WHAT IS THE ROLE OF THE CBC IN THIS PROGRAM? - CBC and CBC Sports are proud to have built this program in partnership with RBC and the COC to discover Canada’s next great Olympians. Its role throughout the program will be to capture and tell the inspiring stories of young athletes who are discovered, and distribute those stories across all of its platforms, including Road to the Olympic Games programming.
WHAT IS THE ROLE OF THE CANADIAN OLYMPIC COMMITTEE (COC) AND THE CANADIAN OLYMPIC FOUNDATION (COF) IN THIS PROGRAM? - The COC provides authenticity and credibility to RBC Training Ground as they deliver resources that elite athletes need to perform at their best. They also work with National Sport Federations, the Canadian Olympic and Paralympic Sport Institute Network and other athlete recruitment platforms to prepare and manage Team Canada. The COF raises and grants funds to Team Canada, the next generation of Olympic athletes, and the Canadian sport system, so they are uniquely positioned to help ensure RBC Training Ground funding will be spent efficiently on athlete development within the NSO’s.
RBC TRAINING GROUND IS A NATIONAL PROGRAM CREATED IN PARTNERSHIP WITH RBC, CBC, AND THE CANADIAN OLYMPIC COMMITTEE WITH THE PURPOSE OF IDENTIFYING AND SUPPORTING THE NEXT GENERATION OF HIGH PERFORMANCE ATHLETES IN CANADA.
With the belief that high performance sport should be accessible to all athletes that are talented, qualified and have the will to compete, this program travels the country every year searching for athletes that will fuel the Canadian Olympic pipeline with future talent.
RBC is committed to supporting up to 30 Training Ground athletes every year, to assist them in chasing their Olympic dreams.
ATHLETES ARE ASSESSED USING FIELD BASED TESTS THAT INDICATE SPEED, STRENGTH, POWER AND ENDURANCE CAPABILITIES.
National Sport Organizations (NSO’s) use combinations of these tests to differentiate between performances within their sport of interest. The following tests have been carefully selected by coaches and talent identification representatives, as the results will provide insight towards potential performance within a given sport. Each sport requires different physical abilities, and skills, and therefore performance benchmarks vary by NSO. Each field based assessment result used must be viewed within the context of the requirements of the sport, the characteristics of the athlete, and the stage of their development.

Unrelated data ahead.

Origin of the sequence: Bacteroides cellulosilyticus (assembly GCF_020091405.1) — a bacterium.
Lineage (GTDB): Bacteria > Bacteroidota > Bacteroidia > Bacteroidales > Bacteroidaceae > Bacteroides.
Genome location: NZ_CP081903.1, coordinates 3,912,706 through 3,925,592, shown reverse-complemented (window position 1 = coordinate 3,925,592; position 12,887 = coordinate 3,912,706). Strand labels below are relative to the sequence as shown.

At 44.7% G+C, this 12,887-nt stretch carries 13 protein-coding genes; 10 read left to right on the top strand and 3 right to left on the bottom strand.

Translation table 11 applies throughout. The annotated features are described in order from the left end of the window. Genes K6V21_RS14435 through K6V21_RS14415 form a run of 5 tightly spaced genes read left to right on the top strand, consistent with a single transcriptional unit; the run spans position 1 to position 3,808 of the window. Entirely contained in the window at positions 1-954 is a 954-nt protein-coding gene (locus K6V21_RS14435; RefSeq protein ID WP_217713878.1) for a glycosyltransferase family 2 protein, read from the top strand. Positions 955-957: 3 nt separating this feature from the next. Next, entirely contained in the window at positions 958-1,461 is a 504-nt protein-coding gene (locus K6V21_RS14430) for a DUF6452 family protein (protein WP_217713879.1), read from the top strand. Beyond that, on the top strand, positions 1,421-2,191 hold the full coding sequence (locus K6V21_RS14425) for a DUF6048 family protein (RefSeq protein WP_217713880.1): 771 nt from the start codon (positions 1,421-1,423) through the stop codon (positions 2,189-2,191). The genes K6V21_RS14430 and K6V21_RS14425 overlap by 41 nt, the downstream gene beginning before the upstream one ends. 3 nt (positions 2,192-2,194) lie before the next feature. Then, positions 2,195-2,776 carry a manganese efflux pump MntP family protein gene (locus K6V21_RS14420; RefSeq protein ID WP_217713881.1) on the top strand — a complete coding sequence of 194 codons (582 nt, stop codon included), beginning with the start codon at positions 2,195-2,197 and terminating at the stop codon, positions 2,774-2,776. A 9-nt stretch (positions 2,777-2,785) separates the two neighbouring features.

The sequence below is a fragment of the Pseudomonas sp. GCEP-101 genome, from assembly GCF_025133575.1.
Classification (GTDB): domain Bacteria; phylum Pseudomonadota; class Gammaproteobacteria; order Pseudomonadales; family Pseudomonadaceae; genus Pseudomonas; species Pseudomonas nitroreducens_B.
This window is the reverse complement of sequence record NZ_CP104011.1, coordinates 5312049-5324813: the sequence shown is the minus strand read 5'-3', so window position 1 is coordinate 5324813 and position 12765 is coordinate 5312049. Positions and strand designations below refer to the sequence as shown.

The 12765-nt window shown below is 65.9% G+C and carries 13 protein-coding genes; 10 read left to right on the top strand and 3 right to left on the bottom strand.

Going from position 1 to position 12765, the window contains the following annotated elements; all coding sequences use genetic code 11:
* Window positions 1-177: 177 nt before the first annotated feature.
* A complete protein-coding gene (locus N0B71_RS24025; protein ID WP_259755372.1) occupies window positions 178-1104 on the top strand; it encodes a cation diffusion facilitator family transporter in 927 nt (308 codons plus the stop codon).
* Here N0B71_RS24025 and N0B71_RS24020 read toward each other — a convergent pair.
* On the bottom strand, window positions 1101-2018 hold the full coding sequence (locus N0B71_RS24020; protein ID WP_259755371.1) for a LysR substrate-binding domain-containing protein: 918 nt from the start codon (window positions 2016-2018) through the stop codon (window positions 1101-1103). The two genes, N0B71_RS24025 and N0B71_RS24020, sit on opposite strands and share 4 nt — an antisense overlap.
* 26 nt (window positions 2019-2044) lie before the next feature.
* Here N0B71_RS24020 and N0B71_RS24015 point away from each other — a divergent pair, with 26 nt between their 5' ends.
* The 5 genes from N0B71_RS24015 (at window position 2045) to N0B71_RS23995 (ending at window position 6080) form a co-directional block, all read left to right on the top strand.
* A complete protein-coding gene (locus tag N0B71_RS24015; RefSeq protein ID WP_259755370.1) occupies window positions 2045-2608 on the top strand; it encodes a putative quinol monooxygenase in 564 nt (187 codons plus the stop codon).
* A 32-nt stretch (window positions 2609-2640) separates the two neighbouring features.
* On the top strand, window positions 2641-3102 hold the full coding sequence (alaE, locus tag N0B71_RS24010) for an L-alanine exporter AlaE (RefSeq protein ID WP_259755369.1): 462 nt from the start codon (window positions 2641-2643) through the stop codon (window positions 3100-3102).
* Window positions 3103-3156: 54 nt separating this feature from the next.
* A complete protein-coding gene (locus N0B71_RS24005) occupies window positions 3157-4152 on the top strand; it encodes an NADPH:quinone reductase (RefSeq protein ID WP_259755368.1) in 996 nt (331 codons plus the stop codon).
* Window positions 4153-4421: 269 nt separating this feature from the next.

QUALIFYING EVENTS - PRINCE GEORGE, MARCH 3, 2019
OPEN CALL TO ALL ASPIRING ATHLETES AGED 14 TO 25.
1. 40/30M SPRINT (SPEED): The 40m sprint is a test to measure an athlete’s speed and sprinting ability. The athlete starts from a two-point stance, behind a first set of timing lights. The test begins as soon as the athlete breaks the laser between the first set of timing lights. The test measures an athlete’s time from 0-10m, 30-40m and 0-40m.
2. ISOMETRIC MID-THIGH PULL (IMTP) (STRENGTH): The isometric mid-thigh pull (IMTP) is a key test used to measure an athlete’s full body strength. The athlete stands on the force plate, gripping the bar as if to perform a deadlift. The athlete then pushes through their feet to exert as much force through the handle of the IMTP instrument. The force output is observed and recorded.
3. VERTICAL JUMP (POWER): The vertical jump is a classic measure of an athlete’s lower-body power. Using a countermovement (knees bent) and arm swing, the athlete jumps as high as they can from the jump mat and lands with soft knees.
4. 20M MULTI-STAGE SHUTTLE RUN (BEEP TEST) (ENDURANCE): The 20m multi-stage shuttle run, commonly referred to as the beep test, is a tool to measure an athlete’s aerobic capacity. Athletes run 20m from line to line before or at the 'beep' on the CD track. As the athlete advances in the test the 'beeps' get closer and closer together. The test is over when the athlete can no longer get to the line before the 'beep' sounds twice in a row. Athletes must pivot at the line, rather than in looping turns.